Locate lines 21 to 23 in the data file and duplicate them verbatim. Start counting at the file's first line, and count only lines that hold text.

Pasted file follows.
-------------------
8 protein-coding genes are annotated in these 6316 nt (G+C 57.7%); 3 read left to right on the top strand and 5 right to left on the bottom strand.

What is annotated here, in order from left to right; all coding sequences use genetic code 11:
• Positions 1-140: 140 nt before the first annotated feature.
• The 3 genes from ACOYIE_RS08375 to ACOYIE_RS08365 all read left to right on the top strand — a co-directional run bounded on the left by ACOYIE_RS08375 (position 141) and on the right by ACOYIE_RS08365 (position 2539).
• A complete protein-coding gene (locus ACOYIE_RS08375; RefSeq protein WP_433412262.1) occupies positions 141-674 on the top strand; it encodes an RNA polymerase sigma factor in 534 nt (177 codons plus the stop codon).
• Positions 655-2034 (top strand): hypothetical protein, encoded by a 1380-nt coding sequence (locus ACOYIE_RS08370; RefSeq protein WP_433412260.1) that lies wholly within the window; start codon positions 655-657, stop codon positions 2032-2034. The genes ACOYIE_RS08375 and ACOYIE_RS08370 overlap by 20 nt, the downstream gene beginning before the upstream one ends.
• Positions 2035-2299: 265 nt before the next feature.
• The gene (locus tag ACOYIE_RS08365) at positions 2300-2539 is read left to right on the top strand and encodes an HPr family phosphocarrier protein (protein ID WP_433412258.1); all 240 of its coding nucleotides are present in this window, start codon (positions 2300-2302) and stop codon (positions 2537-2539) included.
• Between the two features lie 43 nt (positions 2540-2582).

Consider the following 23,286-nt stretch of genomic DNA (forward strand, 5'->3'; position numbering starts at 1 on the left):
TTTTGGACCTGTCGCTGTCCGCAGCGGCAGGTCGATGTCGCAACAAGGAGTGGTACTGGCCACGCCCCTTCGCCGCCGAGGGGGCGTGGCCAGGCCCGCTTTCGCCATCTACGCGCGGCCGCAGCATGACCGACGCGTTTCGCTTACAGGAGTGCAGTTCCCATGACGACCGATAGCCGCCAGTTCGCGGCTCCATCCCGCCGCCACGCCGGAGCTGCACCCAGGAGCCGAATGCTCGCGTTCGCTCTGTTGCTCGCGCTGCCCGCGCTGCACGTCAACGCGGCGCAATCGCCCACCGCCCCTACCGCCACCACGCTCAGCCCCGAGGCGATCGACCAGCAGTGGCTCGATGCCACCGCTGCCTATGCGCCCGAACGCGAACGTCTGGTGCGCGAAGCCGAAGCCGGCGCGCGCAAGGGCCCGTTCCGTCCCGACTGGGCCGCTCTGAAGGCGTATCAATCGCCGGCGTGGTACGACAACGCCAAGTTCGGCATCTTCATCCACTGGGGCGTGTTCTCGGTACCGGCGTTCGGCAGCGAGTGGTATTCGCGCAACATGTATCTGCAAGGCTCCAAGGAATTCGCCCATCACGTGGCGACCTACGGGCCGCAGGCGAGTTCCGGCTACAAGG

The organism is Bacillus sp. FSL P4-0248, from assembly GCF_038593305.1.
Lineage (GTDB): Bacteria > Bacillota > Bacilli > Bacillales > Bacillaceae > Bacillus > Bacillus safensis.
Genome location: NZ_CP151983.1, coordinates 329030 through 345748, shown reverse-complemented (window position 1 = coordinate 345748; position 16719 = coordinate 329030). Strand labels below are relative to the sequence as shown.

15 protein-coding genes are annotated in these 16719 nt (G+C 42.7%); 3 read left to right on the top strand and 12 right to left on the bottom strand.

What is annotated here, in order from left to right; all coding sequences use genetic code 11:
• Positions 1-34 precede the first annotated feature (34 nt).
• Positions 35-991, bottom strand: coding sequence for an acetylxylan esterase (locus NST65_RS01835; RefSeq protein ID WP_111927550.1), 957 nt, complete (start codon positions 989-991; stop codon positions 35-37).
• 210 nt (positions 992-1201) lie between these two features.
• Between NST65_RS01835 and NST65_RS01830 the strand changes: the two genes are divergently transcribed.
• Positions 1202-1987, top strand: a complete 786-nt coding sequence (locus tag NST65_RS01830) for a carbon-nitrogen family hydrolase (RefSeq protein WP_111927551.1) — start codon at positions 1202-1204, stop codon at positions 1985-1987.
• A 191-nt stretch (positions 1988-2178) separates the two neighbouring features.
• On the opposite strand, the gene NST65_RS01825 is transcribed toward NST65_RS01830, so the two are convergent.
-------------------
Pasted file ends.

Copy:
• Positions 1202-1987, top strand: a complete 786-nt coding sequence (locus tag NST65_RS01830) for a carbon-nitrogen family hydrolase (RefSeq protein WP_111927551.1) — start codon at positions 1202-1204, stop codon at positions 1985-1987.
• A 191-nt stretch (positions 1988-2178) separates the two neighbouring features.
• On the opposite strand, the gene NST65_RS01825 is transcribed toward NST65_RS01830, so the two are convergent.